My questions were the standard ones—and don’t get me wrong, they weren’t unimportant—about the plot of a story, the characters in it, the symbols, point of view, setting, and how they all contributed to the themes of whatever book we were reading.  I’d plod along, chapter by chapter, and it seemed to me the conversation was stiff.  I wasn’t sure where discussions might go, what kids might say, so I pretty much stuck to the script.  Still, kids read the books and told me they enjoyed them.  (Some didn’t, I’m sure.)

I thought maybe the stiffness came from the way I was approaching the stories, so for a while I depended upon the textbook to set the pace. Sometimes, I found, those questions were fine, but sometimes I thought they required the kids to make fantastic leaps of insight.  Other times I thought they didn’t emphasize what was really important.

Like a lot of novice teachers, I used to think the textbook company was the authority on curriculum and instruction. I guess I imagined the editors sitting around having deep conversations about theories of writing instruction and seminal works of literature and the evolution of the novel as an art form.  Presumably, those fervent conversations ended with the editors scurrying to their office cubicles, like monks burning with the faith, to annotate a text and develop the accompanying questions.

Eventually, thank goodness, I realized that the editors were concerned with real things—like wooing customers and cutting production costs—and that the actual writing of the text and the materials to go with it were contracted to consultants.  Thus, the questions in the textbook were only as good as the consultant who wrote them.  And that consultant was a human being—just like me.  With that bit of enlightenment, I felt justified in choosing not to use the questions at the end or to use only some of them.

I tried various “frames” for asking questions. One that teachers use frequently to develop comprehension skills sorts questions into a three-tiered hierarchy. The first questions are “right there” in the text—a student has only to skim and scan for the answer; the second ones require making inferences—the student finds two (or more) bits of information and puts them together in her head. The third tier questions require the student to make a connection to something else she has learned in English class or in another class or even to something she knows from life experience.  Not bad, this frame, but it didn’t always serve my purpose.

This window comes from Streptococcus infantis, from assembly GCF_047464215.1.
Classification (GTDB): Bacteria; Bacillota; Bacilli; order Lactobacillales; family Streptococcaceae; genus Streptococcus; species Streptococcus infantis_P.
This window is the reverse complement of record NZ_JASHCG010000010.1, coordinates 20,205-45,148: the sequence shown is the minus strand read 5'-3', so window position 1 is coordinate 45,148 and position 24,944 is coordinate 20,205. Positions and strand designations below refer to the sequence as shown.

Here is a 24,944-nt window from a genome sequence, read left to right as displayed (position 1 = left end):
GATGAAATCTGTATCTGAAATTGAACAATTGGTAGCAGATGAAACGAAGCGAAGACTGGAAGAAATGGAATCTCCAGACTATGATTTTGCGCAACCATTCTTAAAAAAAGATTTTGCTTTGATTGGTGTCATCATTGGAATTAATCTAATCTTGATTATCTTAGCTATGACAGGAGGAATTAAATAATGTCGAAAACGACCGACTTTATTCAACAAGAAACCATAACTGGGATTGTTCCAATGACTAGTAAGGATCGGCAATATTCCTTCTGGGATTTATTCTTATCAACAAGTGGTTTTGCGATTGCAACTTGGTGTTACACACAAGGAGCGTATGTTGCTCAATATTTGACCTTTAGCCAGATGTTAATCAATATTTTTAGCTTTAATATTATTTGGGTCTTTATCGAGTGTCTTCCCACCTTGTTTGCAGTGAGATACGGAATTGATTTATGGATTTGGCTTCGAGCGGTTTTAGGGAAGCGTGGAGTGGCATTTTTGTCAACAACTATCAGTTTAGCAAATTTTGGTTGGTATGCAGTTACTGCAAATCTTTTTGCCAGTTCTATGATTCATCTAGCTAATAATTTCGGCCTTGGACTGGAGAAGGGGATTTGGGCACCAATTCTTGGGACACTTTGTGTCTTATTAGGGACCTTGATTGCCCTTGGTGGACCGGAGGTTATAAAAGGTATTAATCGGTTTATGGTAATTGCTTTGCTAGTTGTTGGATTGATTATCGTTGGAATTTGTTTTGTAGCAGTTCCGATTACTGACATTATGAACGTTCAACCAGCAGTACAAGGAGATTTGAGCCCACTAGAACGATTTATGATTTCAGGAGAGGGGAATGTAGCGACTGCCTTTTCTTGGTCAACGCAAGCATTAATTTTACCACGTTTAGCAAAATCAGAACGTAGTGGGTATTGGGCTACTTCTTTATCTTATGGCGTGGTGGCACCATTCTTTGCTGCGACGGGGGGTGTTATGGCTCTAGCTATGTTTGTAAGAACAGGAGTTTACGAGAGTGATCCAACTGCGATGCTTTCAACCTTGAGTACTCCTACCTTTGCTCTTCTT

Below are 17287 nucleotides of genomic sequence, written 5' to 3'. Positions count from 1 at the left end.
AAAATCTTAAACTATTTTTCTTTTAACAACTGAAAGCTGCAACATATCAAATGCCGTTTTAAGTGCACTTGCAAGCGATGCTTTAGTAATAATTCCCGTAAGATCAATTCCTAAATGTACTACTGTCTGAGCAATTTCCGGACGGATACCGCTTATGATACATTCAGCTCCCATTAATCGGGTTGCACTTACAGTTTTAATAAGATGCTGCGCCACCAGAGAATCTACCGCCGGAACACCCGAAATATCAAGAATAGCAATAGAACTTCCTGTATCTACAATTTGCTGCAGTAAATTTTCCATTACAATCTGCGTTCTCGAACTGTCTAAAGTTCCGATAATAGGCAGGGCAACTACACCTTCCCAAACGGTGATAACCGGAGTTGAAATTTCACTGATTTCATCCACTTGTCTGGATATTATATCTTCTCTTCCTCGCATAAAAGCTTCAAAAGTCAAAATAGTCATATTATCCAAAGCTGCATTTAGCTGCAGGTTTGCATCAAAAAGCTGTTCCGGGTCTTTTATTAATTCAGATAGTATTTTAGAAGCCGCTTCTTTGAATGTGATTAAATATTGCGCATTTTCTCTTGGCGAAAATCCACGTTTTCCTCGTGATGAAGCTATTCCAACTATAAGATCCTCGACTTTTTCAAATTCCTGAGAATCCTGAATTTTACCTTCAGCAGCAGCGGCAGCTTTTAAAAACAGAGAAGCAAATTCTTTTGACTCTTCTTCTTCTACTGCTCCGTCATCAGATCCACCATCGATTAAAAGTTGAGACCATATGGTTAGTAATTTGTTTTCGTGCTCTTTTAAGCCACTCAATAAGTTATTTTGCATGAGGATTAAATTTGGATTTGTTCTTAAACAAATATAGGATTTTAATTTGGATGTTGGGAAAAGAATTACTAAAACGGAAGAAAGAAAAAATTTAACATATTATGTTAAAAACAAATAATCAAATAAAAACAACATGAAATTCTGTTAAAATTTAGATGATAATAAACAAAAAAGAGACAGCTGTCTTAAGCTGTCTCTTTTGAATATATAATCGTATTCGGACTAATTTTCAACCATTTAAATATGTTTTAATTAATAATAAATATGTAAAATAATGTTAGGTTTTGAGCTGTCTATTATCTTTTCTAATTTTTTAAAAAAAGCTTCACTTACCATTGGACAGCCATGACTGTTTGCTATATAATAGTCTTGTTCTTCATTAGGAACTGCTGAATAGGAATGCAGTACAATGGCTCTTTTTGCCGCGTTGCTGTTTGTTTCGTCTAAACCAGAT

There are 4-level frames and other 3-level frames, too, but none of them were fail safe structures. Besides, I’m an English teacher, and what I really wanted—increasingly so as the years went by—was for kids to see how the metaphorical language worked, how the word choice mattered, how images supported meaning, how rhetorical devices helped the writer accomplish his or her purpose.  I was interested in how the author made meaning, in the craft of writing.

I grew to dislike the 4-pound literary anthology that, for the most part, gave students snippets of text (the last one devoted exactly one page to Moby-Dick), the easiest or shortest story an author had written, and poems that were perhaps the most accessible to students but not necessarily the richest.  Today, a typical anthology is accompanied by an even heavier teacher’s edition, the pages so packed on the sides and along the bottom with suggestions for teaching that the literary text in question is condensed to 8-point type.  I could barely read it.

And that doesn’t include the ancillary materials supplied by the publisher—supplementary vocabulary instruction, grammar exercises, practice tests, overhead transparencies, writing prompts, and daily oral language items (DOL, as we say in the business)—that escalate the cost of these anthologies. So much help for the teacher is provided that I found it paralyzing.  Too many choices.